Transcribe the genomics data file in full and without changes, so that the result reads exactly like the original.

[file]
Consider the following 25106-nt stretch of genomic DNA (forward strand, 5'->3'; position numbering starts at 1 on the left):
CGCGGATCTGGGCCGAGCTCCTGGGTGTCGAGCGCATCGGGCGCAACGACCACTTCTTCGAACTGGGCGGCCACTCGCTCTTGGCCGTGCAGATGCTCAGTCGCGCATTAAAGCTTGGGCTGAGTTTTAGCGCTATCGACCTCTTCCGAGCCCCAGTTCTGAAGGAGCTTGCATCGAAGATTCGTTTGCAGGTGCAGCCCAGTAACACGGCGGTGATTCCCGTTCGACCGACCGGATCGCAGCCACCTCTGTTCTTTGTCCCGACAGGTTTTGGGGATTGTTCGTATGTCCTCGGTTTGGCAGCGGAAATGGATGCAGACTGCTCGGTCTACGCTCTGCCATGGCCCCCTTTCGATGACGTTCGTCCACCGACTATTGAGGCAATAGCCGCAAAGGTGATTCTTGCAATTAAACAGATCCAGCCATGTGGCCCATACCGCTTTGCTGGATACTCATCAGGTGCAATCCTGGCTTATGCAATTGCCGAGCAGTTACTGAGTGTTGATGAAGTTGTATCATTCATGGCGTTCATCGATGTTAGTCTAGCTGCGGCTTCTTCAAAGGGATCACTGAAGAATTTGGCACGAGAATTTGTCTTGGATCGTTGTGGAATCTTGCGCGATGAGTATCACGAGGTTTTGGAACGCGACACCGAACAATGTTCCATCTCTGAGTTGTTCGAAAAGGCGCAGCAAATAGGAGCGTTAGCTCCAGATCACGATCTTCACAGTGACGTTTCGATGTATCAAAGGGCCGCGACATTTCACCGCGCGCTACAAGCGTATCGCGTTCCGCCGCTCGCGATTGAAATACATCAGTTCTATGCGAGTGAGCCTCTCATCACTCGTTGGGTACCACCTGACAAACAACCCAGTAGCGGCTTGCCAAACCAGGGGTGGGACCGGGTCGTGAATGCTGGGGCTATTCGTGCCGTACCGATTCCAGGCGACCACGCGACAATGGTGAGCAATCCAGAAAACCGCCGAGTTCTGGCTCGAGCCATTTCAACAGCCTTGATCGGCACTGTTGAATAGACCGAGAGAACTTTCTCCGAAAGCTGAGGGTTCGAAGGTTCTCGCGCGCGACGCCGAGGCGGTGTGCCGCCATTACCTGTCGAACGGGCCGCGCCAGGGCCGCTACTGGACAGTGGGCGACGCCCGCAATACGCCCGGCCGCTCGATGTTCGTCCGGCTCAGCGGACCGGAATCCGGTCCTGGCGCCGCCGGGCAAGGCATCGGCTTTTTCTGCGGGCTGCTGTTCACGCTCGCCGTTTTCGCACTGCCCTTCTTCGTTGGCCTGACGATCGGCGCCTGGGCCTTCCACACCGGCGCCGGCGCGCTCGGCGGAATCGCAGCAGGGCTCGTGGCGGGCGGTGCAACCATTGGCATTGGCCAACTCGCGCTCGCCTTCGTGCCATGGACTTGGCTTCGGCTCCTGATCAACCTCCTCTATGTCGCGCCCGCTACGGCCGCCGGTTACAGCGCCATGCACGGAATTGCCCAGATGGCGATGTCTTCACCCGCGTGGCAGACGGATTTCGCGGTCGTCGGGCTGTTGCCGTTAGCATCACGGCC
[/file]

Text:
Consider the following 25106-nt stretch of genomic DNA (forward strand, 5'->3'; position numbering starts at 1 on the left):
CGCGGATCTGGGCCGAGCTCCTGGGTGTCGAGCGCATCGGGCGCAACGACCACTTCTTCGAACTGGGCGGCCACTCGCTCTTGGCCGTGCAGATGCTCAGTCGCGCATTAAAGCTTGGGCTGAGTTTTAGCGCTATCGACCTCTTCCGAGCCCCAGTTCTGAAGGAGCTTGCATCGAAGATTCGTTTGCAGGTGCAGCCCAGTAACACGGCGGTGATTCCCGTTCGACCGACCGGATCGCAGCCACCTCTGTTCTTTGTCCCGACAGGTTTTGGGGATTGTTCGTATGTCCTCGGTTTGGCAGCGGAAATGGATGCAGACTGCTCGGTCTACGCTCTGCCATGGCCCCCTTTCGATGACGTTCGTCCACCGACTATTGAGGCAATAGCCGCAAAGGTGATTCTTGCAATTAAACAGATCCAGCCATGTGGCCCATACCGCTTTGCTGGATACTCATCAGGTGCAATCCTGGCTTATGCAATTGCCGAGCAGTTACTGAGTGTTGATGAAGTTGTATCATTCATGGCGTTCATCGATGTTAGTCTAGCTGCGGCTTCTTCAAAGGGATCACTGAAGAATTTGGCACGAGAATTTGTCTTGGATCGTTGTGGAATCTTGCGCGATGAGTATCACGAGGTTTTGGAACGCGACACCGAACAATGTTCCATCTCTGAGTTGTTCGAAAAGGCGCAGCAAATAGGAGCGTTAGCTCCAGATCACGATCTTCACAGTGACGTTTCGATGTATCAAAGGGCCGCGACATTTCACCGCGCGCTACAAGCGTATCGCGTTCCGCCGCTCGCGATTGAAATACATCAGTTCTATGCGAGTGAGCCTCTCATCACTCGTTGGGTACCACCTGACAAACAACCCAGTAGCGGCTTGCCAAACCAGGGGTGGGACCGGGTCGTGAATGCTGGGGCTATTCGTGCCGTACCGATTCCAGGCGACCACGCGACAATGGTGAGCAATCCAGAAAACCGCCGAGTTCTGGCTCGAGCCATTTCAACAGCCTTGATCGGCACTGTTGAATAGACCGAGAGAACTTTCTCCGAAAGCTGAGGGTTCGAAGGTTCTCGCGCGCGACGCCGAGGCGGTGTGCCGCCATTACCTGTCGAACGGGCCGCGCCAGGGCCGCTACTGGACAGTGGGCGACGCCCGCAATACGCCCGGCCGCTCGATGTTCGTCCGGCTCAGCGGACCGGAATCCGGTCCTGGCGCCGCCGGGCAAGGCATCGGCTTTTTCTGCGGGCTGCTGTTCACGCTCGCCGTTTTCGCACTGCCCTTCTTCGTTGGCCTGACGATCGGCGCCTGGGCCTTCCACACCGGCGCCGGCGCGCTCGGCGGAATCGCAGCAGGGCTCGTGGCGGGCGGTGCAACCATTGGCATTGGCCAACTCGCGCTCGCCTTCGTGCCATGGACTTGGCTTCGGCTCCTGATCAACCTCCTCTATGTCGCGCCCGCTACGGCCGCCGGTTACAGCGCCATGCACGGAATTGCCCAGATGGCGATGTCTTCACCCGCGTGGCAGACGGATTTCGCGGTCGTCGGGCTGTTGCCGTTAGCATCACGGCC